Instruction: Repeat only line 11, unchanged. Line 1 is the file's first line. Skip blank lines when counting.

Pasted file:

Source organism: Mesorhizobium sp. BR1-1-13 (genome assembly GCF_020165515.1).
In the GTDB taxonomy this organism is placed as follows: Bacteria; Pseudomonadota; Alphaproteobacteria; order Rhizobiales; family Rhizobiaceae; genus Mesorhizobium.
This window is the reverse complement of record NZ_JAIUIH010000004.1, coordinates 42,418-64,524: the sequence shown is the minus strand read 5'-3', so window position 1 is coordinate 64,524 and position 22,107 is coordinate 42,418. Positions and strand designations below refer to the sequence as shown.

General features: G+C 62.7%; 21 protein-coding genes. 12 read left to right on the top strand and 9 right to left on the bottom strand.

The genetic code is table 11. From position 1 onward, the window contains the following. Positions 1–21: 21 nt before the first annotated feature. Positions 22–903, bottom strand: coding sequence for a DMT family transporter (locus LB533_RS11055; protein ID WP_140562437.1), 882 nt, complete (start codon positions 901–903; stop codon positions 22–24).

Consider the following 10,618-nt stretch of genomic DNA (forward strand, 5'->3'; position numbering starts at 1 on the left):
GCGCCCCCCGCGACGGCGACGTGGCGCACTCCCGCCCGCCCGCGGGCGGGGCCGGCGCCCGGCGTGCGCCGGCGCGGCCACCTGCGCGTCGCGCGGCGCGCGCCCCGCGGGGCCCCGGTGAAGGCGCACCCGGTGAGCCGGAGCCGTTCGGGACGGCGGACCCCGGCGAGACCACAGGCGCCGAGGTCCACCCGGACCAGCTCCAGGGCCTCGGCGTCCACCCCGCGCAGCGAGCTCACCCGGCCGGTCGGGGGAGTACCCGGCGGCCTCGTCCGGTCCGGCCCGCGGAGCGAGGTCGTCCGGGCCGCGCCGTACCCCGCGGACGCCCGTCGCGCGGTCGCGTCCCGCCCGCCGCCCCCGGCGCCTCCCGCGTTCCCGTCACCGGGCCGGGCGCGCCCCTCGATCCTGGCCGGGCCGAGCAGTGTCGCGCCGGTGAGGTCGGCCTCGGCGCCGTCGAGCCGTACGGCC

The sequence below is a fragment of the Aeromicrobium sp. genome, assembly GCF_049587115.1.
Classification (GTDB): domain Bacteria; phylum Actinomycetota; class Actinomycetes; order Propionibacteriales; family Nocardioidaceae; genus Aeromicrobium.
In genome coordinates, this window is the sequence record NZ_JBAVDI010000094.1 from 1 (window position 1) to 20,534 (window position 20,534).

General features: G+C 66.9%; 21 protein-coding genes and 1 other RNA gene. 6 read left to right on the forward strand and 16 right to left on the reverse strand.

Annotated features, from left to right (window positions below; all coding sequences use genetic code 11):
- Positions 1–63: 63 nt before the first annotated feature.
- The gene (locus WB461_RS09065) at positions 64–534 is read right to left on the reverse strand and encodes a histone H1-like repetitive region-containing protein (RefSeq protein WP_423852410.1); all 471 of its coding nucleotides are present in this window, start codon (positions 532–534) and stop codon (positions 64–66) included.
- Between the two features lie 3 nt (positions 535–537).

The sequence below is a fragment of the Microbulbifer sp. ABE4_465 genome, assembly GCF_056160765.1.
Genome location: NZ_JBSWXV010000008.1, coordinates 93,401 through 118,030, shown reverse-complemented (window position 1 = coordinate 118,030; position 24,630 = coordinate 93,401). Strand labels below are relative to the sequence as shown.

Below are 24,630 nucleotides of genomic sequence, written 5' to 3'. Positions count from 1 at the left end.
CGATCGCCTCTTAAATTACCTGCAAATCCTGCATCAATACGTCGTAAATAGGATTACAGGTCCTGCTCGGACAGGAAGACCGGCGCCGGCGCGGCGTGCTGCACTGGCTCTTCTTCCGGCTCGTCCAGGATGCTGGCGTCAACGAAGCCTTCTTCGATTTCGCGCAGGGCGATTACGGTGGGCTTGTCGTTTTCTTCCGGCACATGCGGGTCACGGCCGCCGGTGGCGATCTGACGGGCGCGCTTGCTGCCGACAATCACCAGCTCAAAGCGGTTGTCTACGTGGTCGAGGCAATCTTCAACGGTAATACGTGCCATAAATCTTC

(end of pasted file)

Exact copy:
General features: G+C 66.9%; 21 protein-coding genes and 1 other RNA gene. 6 read left to right on the forward strand and 16 right to left on the reverse strand.